The Woodlark Rift off-shore of eastern Papua New Guinea is the fastest extending continental crust on Earth.
In the center of the rift, the D'Entrecasteaux Islands exceed elevations of 2,500 meters and include the youngest ultrahigh-pressure rocks on Earth, which were transported from more than 90 km deep since rifting began about eight million years ago.
Even though the Woodlark Rift presents an unparalleled view into the processes that govern the rifting of continental crust, little is known about the history and spatial pattern of vertical bedrock motions over the past million years.
Over this time, plate motions have changed significantly, with extension and rock uplift possibly migrating from the center of the rift to its southern margin on the Papuan Peninsula.
In order to better understand the mechanisms that have brought deeply exhumed rocks to Earth's surface, a community of earth scientists has been working to understand the history and pattern of vertical rock motions within the Woodlark Rift.
In this study, Scott Miller and colleagues present data about the lengthwise elevations of rivers draining the D'Entrecasteaux Islands and the Papuan Peninsula.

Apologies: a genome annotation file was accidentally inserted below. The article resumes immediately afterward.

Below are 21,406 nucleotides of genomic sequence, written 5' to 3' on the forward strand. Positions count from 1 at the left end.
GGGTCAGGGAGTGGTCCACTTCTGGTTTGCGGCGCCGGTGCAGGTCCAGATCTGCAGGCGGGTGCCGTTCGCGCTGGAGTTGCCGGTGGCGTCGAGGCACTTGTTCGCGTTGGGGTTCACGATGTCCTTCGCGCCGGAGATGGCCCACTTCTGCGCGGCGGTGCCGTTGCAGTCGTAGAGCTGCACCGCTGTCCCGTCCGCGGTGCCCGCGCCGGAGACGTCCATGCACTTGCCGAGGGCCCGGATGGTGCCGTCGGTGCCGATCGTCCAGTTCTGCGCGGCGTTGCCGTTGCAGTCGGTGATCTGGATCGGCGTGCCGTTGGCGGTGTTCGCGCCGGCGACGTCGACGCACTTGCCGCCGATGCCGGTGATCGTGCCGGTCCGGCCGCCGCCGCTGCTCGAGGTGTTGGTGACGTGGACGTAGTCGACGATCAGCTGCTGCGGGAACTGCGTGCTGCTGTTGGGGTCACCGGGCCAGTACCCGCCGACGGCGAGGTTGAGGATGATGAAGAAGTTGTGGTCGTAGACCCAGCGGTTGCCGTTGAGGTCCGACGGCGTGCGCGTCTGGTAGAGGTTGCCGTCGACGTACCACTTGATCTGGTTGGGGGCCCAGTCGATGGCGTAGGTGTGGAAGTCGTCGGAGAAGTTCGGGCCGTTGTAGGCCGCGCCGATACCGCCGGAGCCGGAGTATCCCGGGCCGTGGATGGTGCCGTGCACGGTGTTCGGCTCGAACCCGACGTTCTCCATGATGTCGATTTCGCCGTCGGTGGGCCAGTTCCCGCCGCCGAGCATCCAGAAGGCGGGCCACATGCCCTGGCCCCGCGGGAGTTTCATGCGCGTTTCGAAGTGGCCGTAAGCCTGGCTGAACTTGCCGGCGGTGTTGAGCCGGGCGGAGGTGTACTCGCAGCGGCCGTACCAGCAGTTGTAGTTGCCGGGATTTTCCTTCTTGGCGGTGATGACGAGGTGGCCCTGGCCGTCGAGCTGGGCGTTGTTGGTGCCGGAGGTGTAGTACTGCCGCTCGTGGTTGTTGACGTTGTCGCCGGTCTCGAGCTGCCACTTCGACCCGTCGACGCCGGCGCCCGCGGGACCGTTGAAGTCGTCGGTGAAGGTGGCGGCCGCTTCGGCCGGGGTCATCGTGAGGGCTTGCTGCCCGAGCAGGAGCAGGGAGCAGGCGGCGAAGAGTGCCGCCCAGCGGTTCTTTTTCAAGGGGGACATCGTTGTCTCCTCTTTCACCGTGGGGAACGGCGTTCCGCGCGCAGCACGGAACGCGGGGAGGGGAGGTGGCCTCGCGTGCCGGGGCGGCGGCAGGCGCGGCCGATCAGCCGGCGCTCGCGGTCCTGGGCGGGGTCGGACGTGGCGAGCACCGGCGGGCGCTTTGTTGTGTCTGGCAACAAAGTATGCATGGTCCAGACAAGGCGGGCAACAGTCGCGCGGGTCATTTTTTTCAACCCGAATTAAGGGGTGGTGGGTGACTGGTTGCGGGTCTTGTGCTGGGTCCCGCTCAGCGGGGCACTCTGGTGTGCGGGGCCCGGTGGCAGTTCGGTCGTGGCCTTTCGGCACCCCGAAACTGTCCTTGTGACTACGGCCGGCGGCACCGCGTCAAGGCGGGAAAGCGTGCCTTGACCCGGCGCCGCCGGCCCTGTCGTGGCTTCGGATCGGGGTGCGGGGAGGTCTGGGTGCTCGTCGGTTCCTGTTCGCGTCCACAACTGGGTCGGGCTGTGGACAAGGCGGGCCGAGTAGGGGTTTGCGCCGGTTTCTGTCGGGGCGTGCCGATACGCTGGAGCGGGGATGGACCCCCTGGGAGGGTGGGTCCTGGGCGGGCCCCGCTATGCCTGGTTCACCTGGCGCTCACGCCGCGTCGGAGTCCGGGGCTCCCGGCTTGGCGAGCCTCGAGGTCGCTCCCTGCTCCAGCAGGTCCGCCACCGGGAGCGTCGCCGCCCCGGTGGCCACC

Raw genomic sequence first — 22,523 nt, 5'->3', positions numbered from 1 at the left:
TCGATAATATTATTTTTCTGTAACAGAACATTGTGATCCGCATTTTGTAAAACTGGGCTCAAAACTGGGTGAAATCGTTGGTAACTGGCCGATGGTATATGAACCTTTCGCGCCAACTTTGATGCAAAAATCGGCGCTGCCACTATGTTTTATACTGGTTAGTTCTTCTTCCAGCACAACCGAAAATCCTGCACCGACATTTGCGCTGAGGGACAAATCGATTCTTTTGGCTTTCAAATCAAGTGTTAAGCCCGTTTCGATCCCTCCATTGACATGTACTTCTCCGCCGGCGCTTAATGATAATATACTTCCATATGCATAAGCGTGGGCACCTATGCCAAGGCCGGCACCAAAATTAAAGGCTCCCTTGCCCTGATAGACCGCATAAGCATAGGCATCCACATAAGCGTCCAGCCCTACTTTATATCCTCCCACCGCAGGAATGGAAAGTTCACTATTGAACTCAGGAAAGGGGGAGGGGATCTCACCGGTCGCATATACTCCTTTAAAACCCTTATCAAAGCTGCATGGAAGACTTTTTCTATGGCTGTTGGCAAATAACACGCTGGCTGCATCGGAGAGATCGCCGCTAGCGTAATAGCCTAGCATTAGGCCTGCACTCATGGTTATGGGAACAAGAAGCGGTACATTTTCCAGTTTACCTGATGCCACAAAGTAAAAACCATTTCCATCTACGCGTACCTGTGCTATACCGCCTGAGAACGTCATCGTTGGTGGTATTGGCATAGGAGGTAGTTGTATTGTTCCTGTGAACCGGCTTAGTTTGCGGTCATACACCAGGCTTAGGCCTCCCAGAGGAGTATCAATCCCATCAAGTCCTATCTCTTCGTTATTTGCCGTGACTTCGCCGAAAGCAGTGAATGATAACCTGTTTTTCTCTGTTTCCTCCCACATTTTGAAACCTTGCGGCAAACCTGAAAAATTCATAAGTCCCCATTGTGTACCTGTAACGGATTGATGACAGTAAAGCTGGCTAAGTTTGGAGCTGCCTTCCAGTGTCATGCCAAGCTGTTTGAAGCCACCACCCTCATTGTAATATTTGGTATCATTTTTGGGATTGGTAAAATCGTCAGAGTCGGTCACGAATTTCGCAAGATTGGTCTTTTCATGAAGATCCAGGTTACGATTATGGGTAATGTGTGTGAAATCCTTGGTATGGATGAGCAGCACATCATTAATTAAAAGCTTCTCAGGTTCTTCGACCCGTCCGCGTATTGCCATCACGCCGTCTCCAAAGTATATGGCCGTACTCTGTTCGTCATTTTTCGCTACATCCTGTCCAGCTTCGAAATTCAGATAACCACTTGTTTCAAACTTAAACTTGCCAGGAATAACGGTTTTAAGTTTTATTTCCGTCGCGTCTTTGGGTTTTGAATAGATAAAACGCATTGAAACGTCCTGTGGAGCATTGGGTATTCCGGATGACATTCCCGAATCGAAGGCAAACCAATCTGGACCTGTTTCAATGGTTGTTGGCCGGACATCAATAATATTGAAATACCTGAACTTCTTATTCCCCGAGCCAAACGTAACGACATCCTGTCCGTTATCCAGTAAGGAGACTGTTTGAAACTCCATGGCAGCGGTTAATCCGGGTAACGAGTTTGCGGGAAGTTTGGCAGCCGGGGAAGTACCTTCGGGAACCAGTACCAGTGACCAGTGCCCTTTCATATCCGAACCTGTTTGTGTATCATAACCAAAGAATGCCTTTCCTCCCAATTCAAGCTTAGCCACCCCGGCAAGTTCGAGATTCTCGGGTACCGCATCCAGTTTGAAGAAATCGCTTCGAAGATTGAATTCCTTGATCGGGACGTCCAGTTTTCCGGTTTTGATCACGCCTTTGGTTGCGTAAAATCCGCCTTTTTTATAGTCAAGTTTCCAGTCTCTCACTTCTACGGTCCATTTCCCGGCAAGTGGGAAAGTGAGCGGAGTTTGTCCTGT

These rivers are gauges that adjust their slopes in response to mountain-building processes, such that their profile shapes record patterns in the amount and history of rock uplift and, hence, fault motion.
These river profiles indicate that the islands and the peninsula have increased in mean elevation, likely over the past few hundred thousand years.
This study is part of a growing body of work that suggests that profound rock uplift continues to the present day in both the D'Entrecasteaux Islands and the Papuan Peninsula, driven by continental extension and upwelling, buoyant mantle.
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More information: Scott R. Miller et al., Dept. of Earth Sciences, 204 Heroy Geology Laboratory, Syracuse University, Syracuse, New York 13244, USA. Lithosphere. Posted online 25 Jan. 2012; print issue: April 2012; doi: 10.1130/L135.1